Nyx Book Reviews

fantasy ♥ paranormal ♥ horror ♥ science-fiction

Nyx at Night Interview: Chase Novak (Brood)

Does a “satirical supernatural thriller” filled with “genuine, rat-inspired horror”, sound good to you? Then you should check out Brood, the sequel to Chase Novak’s Breed. I’m giving away a few copies of Brood, so keep on reading!

The Interview

Nyx Book Reviews: Hi, a spooky welcome to Nyx Book Reviews! Could you tell us a bit about yourself?
Chase Novak lived abroad for many years, working as a busker, a merchant seaman, and a photographer’s assistant. He is a loner.

Could you describe Brood in one sentence?
BROOD is about twin twelve year olds, created by horrific medical intervention, desperately holding onto their own humanity, and their Aunt Cynthia who tries to protect them from the world at large –and from themselves.

Do you enjoy horror books? If yes, what is your favourite?
Novak is a fan of DRACULA and ROSEMARY’S BABY.

Do you have any Halloween traditions?
Novak gathers with 30-40 adults, drinking too much and worrying the candy won’t hold out as wave after wave of children appear on and disappear from the front porch.

Would you rather face a warlock in a fight or a zombie?
Definitely Novak likes his odds against a zombie. Zombies are only really frightening in large numbers. One or two zombies? Piece of cake. A warlock, however, can cast spells and win the fight without breaking a sweat.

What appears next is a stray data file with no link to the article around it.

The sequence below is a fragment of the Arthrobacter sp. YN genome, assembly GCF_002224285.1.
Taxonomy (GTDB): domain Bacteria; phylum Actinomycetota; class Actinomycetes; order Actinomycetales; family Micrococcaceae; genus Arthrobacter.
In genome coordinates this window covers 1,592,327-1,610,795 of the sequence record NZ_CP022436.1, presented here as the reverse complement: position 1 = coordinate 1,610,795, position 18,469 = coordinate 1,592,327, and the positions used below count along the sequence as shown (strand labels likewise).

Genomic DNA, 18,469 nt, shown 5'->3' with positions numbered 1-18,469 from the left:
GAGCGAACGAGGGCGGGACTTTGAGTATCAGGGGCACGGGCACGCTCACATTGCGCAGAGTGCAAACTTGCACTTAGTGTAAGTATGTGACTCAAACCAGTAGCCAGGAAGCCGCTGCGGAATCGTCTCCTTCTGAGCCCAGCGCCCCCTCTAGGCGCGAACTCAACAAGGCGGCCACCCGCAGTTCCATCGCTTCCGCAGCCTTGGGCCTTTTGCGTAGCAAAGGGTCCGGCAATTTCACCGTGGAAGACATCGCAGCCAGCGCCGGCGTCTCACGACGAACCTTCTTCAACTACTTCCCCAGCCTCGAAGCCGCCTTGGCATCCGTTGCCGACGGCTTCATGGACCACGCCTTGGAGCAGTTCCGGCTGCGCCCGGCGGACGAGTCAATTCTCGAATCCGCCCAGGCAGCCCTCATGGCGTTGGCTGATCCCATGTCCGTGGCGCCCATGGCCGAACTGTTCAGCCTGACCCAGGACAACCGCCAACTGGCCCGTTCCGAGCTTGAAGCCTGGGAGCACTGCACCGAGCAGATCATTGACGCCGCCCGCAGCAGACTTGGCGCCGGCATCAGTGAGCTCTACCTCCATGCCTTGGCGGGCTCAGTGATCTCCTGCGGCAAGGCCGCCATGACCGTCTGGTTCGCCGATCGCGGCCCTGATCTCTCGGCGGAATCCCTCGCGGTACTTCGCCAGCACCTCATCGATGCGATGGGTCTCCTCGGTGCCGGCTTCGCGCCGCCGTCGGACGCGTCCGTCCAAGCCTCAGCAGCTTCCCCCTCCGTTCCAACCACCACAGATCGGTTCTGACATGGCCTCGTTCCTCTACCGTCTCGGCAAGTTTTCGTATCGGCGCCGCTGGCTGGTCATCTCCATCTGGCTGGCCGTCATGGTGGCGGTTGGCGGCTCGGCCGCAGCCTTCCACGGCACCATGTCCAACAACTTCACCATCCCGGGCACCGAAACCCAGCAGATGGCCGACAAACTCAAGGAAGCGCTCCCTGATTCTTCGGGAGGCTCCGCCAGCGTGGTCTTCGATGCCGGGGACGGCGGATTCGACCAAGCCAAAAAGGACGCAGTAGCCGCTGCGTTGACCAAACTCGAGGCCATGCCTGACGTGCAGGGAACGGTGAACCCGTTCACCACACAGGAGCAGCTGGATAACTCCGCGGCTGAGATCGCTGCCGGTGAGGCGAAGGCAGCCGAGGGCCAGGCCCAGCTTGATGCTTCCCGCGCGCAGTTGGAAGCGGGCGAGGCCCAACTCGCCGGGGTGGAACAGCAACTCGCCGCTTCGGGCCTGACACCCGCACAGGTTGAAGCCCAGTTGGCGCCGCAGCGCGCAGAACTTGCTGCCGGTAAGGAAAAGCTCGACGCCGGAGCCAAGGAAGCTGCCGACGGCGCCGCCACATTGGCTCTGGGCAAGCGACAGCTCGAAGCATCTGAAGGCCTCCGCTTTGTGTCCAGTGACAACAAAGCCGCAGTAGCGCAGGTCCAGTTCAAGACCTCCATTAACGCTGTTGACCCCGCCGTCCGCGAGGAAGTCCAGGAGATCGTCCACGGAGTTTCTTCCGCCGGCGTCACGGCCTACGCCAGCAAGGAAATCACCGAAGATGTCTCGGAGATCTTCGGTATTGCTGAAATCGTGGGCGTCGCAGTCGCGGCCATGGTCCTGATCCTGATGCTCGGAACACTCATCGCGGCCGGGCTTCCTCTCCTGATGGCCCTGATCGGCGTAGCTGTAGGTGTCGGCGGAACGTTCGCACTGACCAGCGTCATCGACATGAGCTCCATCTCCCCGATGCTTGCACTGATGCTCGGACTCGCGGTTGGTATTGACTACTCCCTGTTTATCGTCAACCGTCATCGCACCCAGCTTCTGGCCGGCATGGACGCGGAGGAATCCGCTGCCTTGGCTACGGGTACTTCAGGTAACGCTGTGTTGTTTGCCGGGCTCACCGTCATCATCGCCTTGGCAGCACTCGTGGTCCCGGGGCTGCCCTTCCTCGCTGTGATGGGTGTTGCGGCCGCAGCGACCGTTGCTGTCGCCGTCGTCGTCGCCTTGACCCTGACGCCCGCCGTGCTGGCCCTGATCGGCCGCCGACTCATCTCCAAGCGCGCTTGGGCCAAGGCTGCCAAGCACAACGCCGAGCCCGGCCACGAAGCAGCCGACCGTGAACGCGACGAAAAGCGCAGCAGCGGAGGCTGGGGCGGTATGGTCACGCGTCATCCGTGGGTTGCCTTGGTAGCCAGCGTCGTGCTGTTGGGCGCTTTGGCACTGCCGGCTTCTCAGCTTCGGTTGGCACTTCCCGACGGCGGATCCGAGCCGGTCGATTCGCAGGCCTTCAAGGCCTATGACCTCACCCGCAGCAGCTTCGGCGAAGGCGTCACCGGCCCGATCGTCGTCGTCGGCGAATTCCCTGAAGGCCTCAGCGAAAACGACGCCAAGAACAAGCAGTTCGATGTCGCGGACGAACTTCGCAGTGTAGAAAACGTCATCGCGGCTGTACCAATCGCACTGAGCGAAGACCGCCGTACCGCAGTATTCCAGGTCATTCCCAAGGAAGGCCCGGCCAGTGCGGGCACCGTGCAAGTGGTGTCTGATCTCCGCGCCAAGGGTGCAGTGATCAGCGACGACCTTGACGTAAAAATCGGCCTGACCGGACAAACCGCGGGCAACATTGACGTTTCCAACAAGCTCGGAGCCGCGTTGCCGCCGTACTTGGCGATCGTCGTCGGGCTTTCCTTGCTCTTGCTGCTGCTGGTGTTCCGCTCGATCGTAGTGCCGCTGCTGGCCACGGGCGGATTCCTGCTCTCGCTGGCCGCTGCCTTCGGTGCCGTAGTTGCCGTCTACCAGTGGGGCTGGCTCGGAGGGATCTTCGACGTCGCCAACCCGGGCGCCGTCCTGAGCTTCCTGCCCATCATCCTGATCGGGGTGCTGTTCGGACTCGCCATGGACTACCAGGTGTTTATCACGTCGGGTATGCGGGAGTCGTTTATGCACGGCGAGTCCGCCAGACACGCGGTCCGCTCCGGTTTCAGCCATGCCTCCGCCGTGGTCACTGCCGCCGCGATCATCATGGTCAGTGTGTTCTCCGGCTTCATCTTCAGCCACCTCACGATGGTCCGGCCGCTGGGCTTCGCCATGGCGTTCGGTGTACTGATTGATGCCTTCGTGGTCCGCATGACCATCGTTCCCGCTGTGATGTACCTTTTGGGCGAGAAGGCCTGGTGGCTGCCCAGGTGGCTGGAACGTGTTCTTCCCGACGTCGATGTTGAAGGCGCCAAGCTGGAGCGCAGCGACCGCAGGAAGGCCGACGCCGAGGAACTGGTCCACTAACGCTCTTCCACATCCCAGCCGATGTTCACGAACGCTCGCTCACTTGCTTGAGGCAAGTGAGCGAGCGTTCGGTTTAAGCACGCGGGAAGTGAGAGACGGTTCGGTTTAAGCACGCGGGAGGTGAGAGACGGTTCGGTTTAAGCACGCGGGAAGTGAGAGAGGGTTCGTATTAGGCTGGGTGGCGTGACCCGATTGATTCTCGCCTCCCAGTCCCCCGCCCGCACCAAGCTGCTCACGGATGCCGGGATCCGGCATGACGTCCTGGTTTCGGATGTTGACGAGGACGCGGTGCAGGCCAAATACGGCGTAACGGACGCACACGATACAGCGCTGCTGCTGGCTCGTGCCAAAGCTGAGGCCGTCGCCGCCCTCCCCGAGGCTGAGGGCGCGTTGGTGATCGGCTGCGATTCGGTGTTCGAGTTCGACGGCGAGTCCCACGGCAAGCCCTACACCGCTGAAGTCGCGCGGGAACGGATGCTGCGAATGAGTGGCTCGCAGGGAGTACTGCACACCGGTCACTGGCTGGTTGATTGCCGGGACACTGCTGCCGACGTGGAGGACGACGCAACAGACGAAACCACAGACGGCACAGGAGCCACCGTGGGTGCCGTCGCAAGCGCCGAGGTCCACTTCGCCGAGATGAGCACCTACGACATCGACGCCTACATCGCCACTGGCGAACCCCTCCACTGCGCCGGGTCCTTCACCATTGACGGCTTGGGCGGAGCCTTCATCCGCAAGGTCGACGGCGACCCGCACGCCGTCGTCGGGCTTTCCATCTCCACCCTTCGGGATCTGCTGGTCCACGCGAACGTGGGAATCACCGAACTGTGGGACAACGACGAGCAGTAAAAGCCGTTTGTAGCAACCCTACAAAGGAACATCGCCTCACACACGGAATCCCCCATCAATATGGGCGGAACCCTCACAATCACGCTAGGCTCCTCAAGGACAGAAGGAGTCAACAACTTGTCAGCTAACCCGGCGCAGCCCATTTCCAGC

Should you dress up with Halloween, and you could have any costume, what would you wear?
It’s very old fashioned but Chase likes dressing up as a pirate. If money were no object, he would rent a parrot.

Thank you for answering my questions!


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Nyx at Night Review: Eye Spy by Tahir Shah

Title: Eye Spy
Author: Tahir Shah
Series: None
Rating: 4 Stars

241 pages
Published July 2013 by Secretum Mundi Publishing
Review copy received from the publisher

Goodreads | Amazon | Book Depository

As veteran wearer of contact lenses, I’m fine with eyes. I don’t mind touching my own eyes, and I’m pretty confident that I can touch someone else’s eyes without hurting them. My boyfriend on the other hand, cannot stand anything approaching his eyes. He even flinches when I take my contacts out. Once for fun I pretended tried to lick his eye and he completely freaked out.